So I was surprised to find myself thinking about Renaissance painting and Greek poetry and the Romantics, and all of that. It was also my favourite thing about writing this book—how far I could get away from my regular beat while staying true to the kind of writing that I like to do.
Did you set out to find these analogue figures, or were they already in mind when you were mapping out your overall structure?
It was a little bit of both. I read it and realized it was sort of the whole argument of the book in those twenty lines, which was pretty serendipitous. One of the things that your book makes very clear is that thinking and feeling are not separate components of criticism; you seem to see them as inextricably linked. Pleasure and thinking are not distinct. To enjoy something is to enjoy thinking about it. Is the act of writing itself pleasurable for you?
I mean, writing can be agonizing, as you know, as anybody who writes knows. There is some pleasure too, in the struggle for the right word or the right structure or formulation in tone. Writing is something I avoid for as long as I can, and then when I do it, I enjoy it. The anxiety of writing is expressed in the book through the intermittent dialogues that you have with yourself.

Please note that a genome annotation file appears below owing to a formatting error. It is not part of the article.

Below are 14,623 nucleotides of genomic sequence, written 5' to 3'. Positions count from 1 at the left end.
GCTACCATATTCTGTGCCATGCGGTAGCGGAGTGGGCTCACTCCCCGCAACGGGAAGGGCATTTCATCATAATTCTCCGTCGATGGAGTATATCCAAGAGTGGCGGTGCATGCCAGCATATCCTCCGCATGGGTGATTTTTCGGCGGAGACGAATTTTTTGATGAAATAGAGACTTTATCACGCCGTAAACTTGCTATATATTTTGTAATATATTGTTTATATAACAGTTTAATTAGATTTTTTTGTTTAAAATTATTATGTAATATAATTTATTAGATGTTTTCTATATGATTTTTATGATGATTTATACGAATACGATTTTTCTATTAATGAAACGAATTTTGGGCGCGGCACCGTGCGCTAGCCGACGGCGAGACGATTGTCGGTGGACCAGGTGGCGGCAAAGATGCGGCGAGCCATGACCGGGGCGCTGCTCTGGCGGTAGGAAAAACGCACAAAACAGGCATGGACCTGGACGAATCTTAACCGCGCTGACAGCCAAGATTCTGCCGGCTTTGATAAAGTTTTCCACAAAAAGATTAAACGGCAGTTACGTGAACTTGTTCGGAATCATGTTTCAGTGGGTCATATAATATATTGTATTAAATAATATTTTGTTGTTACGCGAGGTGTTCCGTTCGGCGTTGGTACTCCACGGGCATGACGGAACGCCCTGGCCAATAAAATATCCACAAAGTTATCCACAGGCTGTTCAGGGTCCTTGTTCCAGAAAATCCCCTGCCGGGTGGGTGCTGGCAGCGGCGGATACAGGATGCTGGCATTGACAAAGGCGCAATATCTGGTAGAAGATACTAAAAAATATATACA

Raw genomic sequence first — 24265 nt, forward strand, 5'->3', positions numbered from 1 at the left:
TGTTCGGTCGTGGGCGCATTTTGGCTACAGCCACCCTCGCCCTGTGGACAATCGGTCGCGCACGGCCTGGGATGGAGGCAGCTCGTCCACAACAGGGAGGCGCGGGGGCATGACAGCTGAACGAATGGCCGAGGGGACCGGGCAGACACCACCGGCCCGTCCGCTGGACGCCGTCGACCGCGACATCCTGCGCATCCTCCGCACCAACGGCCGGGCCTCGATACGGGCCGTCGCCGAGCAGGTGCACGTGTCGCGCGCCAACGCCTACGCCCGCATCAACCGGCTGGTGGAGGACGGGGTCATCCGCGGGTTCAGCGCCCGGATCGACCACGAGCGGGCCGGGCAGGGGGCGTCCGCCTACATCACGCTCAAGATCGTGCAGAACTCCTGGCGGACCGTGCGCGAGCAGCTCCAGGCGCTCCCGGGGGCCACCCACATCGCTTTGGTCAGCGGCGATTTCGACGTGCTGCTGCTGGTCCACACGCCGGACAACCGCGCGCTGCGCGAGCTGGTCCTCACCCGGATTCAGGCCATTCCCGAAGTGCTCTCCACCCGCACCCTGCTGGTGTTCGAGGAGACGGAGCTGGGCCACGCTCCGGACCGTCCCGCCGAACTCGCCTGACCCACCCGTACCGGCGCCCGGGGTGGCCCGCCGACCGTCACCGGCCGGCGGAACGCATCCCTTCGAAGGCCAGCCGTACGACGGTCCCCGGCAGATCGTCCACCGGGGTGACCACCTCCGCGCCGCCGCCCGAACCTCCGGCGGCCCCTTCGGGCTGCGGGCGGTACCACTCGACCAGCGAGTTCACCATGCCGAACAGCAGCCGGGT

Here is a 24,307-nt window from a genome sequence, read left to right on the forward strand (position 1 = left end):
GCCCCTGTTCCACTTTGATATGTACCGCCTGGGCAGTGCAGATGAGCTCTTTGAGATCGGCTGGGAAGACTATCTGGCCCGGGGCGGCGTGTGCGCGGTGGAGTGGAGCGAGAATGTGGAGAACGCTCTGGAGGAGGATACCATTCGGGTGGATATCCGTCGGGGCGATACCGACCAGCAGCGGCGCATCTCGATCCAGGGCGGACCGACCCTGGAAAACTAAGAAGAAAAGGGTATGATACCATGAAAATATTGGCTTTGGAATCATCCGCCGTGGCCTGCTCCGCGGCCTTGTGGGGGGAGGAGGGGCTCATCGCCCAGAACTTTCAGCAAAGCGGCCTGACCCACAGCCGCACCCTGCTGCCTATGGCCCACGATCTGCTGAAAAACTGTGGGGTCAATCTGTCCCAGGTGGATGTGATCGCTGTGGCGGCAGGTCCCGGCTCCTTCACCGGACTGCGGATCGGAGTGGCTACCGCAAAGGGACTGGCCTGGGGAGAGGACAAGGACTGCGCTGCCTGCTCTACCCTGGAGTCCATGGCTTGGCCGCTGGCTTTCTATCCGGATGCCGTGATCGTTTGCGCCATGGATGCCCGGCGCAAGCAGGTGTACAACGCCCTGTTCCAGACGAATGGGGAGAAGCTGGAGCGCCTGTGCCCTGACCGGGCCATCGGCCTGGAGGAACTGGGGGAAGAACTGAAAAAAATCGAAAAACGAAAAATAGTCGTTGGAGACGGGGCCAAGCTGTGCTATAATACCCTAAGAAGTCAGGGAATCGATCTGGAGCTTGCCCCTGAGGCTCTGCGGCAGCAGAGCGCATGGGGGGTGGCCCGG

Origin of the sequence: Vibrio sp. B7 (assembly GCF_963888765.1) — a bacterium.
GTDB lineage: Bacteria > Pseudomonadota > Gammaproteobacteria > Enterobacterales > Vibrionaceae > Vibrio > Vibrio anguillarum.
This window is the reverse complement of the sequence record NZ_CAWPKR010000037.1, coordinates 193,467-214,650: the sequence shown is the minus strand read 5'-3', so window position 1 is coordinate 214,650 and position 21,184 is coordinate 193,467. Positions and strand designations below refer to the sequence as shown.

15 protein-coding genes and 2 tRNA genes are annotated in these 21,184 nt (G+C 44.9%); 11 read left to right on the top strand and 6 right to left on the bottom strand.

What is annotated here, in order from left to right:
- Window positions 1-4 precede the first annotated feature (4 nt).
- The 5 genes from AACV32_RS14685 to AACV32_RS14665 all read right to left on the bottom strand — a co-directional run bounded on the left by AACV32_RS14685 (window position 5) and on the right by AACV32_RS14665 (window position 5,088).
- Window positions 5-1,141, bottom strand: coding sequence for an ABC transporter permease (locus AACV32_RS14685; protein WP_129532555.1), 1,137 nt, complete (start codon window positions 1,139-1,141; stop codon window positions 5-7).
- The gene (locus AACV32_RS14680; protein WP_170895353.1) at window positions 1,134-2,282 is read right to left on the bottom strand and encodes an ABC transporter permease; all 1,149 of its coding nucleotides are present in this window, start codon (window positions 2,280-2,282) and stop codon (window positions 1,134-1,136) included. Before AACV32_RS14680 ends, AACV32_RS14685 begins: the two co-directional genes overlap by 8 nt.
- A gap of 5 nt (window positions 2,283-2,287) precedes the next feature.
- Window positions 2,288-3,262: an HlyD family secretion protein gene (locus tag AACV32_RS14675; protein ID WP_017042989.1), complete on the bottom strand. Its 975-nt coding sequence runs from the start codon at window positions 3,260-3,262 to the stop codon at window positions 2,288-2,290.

It underlines the idea that a critic can be of two minds about their opinions even as they develop and express them.
Hedging is part of the process. It can make readers impatient. It may make readers of this book impatient.
This epic Earth | Art and design | The Guardian
I have a tendency to try to look at arguments from both sides and to work dialectically. I try to entertain those. Those dialogue sections of the book, which I cribbed from Oscar Wilde in The Decay of Lying and The Critic as Artist, were meant to represent that ambivalence, or that quarrelling with oneself.